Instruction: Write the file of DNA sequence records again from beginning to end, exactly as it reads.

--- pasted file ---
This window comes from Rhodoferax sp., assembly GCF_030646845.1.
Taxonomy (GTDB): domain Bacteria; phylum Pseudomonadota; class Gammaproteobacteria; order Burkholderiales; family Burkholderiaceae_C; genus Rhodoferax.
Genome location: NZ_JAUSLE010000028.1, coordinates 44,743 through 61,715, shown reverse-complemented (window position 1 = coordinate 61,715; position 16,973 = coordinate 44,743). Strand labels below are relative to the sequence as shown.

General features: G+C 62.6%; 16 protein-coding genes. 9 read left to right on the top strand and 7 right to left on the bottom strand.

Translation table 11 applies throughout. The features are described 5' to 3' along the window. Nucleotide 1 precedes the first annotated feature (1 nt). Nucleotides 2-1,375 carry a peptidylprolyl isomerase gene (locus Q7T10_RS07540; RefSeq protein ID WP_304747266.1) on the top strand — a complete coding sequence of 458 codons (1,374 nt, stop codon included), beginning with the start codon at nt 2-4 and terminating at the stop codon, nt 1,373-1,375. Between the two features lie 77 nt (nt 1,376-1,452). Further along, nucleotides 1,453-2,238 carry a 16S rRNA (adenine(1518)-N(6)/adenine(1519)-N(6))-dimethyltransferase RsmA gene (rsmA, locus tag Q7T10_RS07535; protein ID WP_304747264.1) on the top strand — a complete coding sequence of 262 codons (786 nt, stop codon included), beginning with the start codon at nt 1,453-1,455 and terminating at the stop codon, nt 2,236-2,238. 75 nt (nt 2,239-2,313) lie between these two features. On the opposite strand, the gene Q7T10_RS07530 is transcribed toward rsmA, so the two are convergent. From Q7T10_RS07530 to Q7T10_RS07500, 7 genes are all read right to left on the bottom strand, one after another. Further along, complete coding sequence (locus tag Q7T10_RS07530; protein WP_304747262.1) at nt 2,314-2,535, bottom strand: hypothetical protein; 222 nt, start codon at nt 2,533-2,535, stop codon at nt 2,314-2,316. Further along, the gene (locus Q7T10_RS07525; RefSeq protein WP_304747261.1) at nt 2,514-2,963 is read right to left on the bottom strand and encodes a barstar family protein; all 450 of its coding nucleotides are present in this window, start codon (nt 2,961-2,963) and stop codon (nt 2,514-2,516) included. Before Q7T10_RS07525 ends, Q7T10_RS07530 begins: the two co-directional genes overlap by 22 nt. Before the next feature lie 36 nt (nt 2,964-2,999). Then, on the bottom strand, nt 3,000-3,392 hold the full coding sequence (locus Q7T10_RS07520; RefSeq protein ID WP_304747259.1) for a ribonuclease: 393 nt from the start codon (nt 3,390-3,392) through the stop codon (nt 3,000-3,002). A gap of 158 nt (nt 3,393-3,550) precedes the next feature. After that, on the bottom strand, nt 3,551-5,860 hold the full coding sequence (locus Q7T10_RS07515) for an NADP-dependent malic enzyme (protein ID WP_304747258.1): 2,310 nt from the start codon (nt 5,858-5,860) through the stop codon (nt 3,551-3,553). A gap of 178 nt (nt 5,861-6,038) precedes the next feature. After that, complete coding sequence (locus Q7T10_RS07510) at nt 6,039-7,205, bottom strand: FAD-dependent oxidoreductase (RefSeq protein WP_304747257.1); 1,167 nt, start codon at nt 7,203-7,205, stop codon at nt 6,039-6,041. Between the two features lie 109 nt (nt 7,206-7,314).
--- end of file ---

This window comes from Rhodoferax sp., assembly GCF_030646845.1.
Taxonomy (GTDB): domain Bacteria; phylum Pseudomonadota; class Gammaproteobacteria; order Burkholderiales; family Burkholderiaceae_C; genus Rhodoferax.
Genome location: NZ_JAUSLE010000028.1, coordinates 44,743 through 61,715, shown reverse-complemented (window position 1 = coordinate 61,715; position 16,973 = coordinate 44,743). Strand labels below are relative to the sequence as shown.

General features: G+C 62.6%; 16 protein-coding genes. 9 read left to right on the top strand and 7 right to left on the bottom strand.

Translation table 11 applies throughout. The features are described 5' to 3' along the window. Nucleotide 1 precedes the first annotated feature (1 nt). Nucleotides 2-1,375 carry a peptidylprolyl isomerase gene (locus Q7T10_RS07540; RefSeq protein ID WP_304747266.1) on the top strand — a complete coding sequence of 458 codons (1,374 nt, stop codon included), beginning with the start codon at nt 2-4 and terminating at the stop codon, nt 1,373-1,375. Between the two features lie 77 nt (nt 1,376-1,452). Further along, nucleotides 1,453-2,238 carry a 16S rRNA (adenine(1518)-N(6)/adenine(1519)-N(6))-dimethyltransferase RsmA gene (rsmA, locus tag Q7T10_RS07535; protein ID WP_304747264.1) on the top strand — a complete coding sequence of 262 codons (786 nt, stop codon included), beginning with the start codon at nt 1,453-1,455 and terminating at the stop codon, nt 2,236-2,238. 75 nt (nt 2,239-2,313) lie between these two features. On the opposite strand, the gene Q7T10_RS07530 is transcribed toward rsmA, so the two are convergent. From Q7T10_RS07530 to Q7T10_RS07500, 7 genes are all read right to left on the bottom strand, one after another. Further along, complete coding sequence (locus tag Q7T10_RS07530; protein WP_304747262.1) at nt 2,314-2,535, bottom strand: hypothetical protein; 222 nt, start codon at nt 2,533-2,535, stop codon at nt 2,314-2,316. Further along, the gene (locus Q7T10_RS07525; RefSeq protein WP_304747261.1) at nt 2,514-2,963 is read right to left on the bottom strand and encodes a barstar family protein; all 450 of its coding nucleotides are present in this window, start codon (nt 2,961-2,963) and stop codon (nt 2,514-2,516) included. Before Q7T10_RS07525 ends, Q7T10_RS07530 begins: the two co-directional genes overlap by 22 nt. Before the next feature lie 36 nt (nt 2,964-2,999). Then, on the bottom strand, nt 3,000-3,392 hold the full coding sequence (locus Q7T10_RS07520; RefSeq protein ID WP_304747259.1) for a ribonuclease: 393 nt from the start codon (nt 3,390-3,392) through the stop codon (nt 3,000-3,002). A gap of 158 nt (nt 3,393-3,550) precedes the next feature. After that, on the bottom strand, nt 3,551-5,860 hold the full coding sequence (locus Q7T10_RS07515) for an NADP-dependent malic enzyme (protein ID WP_304747258.1): 2,310 nt from the start codon (nt 5,858-5,860) through the stop codon (nt 3,551-3,553). A gap of 178 nt (nt 5,861-6,038) precedes the next feature. After that, complete coding sequence (locus Q7T10_RS07510) at nt 6,039-7,205, bottom strand: FAD-dependent oxidoreductase (RefSeq protein WP_304747257.1); 1,167 nt, start codon at nt 7,203-7,205, stop codon at nt 6,039-6,041. Between the two features lie 109 nt (nt 7,206-7,314).